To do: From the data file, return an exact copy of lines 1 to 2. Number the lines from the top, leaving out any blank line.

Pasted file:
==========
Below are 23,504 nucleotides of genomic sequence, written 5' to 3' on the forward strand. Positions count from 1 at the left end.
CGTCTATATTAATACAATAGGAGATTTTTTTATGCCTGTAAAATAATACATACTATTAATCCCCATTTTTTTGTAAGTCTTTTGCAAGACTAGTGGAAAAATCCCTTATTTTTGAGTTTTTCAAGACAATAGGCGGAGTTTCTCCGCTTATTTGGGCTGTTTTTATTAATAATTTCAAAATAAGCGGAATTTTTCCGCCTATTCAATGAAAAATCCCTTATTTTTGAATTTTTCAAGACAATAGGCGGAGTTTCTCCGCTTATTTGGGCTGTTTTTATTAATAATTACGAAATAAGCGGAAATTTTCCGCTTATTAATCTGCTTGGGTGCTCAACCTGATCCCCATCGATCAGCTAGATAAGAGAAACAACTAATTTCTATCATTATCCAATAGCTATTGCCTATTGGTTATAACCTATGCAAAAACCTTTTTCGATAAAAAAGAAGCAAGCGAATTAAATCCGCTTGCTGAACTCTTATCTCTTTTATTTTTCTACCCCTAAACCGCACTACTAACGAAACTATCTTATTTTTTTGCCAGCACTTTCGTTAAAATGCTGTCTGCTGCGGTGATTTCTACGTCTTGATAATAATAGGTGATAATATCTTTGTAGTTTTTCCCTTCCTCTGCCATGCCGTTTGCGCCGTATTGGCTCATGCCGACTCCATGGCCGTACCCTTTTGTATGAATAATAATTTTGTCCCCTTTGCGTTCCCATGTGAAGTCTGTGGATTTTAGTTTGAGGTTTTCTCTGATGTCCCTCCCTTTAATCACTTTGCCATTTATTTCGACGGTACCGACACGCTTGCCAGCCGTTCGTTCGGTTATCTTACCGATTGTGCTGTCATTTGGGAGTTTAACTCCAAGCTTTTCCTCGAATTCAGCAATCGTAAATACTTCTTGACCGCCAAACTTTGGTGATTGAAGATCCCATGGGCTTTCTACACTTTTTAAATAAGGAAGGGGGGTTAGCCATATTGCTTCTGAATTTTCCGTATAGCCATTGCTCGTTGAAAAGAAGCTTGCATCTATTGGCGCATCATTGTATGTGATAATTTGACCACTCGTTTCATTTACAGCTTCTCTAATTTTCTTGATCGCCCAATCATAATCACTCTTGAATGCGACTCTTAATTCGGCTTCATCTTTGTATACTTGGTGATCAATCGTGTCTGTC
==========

Below are 23,504 nucleotides of genomic sequence, written 5' to 3' on the forward strand. Positions count from 1 at the left end.
CGTCTATATTAATACAATAGGAGATTTTTTTATGCCTGTAAAATAATACATACTATTAATCCCCATTTTTTTGTAAGTCTTTTGCAAGACTAGTGGAAAAATCCCTTATTTTTGAGTTTTTCAAGACAATAGGCGGAGTTTCTCCGCTTATTTGGGCTGTTTTTATTAATAATTTCAAAATAAGCGGAATTTTTCCGCCTATTCAATGAAAAATCCCTTATTTTTGAATTTTTCAAGACAATAGGCGGAGTTTCTCCGCTTATTTGGGCTGTTTTTATTAATAATTACGAAATAAGCGGAAATTTTCCGCTTATTAATCTGCTTGGGTGCTCAACCTGATCCCCATCGATCAGCTAGATAAGAGAAACAACTAATTTCTATCATTATCCAATAGCTATTGCCTATTGGTTATAACCTATGCAAAAACCTTTTTCGATAAAAAAGAAGCAAGCGAATTAAATCCGCTTGCTGAACTCTTATCTCTTTTATTTTTCTACCCCTAAACCGCACTACTAACGAAACTATCTTATTTTTTTGCCAGCACTTTCGTTAAAATGCTGTCTGCTGCGGTGATTTCTACGTCTTGATAATAATAGGTGATAATATCTTTGTAGTTTTTCCCTTCCTCTGCCATGCCGTTTGCGCCGTATTGGCTCATGCCGACTCCATGGCCGTACCCTTTTGTATGAATAATAATTTTGTCCCCTTTGCGTTCCCATGTGAAGTCTGTGGATTTTAGTTTGAGGTTTTCTCTGATGTCCCTCCCTTTAATCACTTTGCCATTTATTTCGACGGTACCGACACGCTTGCCAGCCGTTCGTTCGGTTATCTTACCGATTGTGCTGTCATTTGGGAGTTTAACTCCAAGCTTTTCCTCGAATTCAGCAATCGTAAATACTTCTTGACCGCCAAACTTTGGTGATTGAAGATCCCATGGGCTTTCTACACTTTTTAAATAAGGAAGGGGGGTTAGCCATATTGCTTCTGAATTTTCCGTATAGCCATTGCTCGTTGAAAAGAAGCTTGCATCTATTGGCGCATCATTGTATGTGATAATTTGACCACTCGTTTCATTTACAGCTTCTCTAATTTTCTTGATCGCCCAATCATAATCACTCTTGAATGCGACTCTTAATTCGGCTTCATCTTTGTATACTTGGTGATCAATCGTGTCTGTC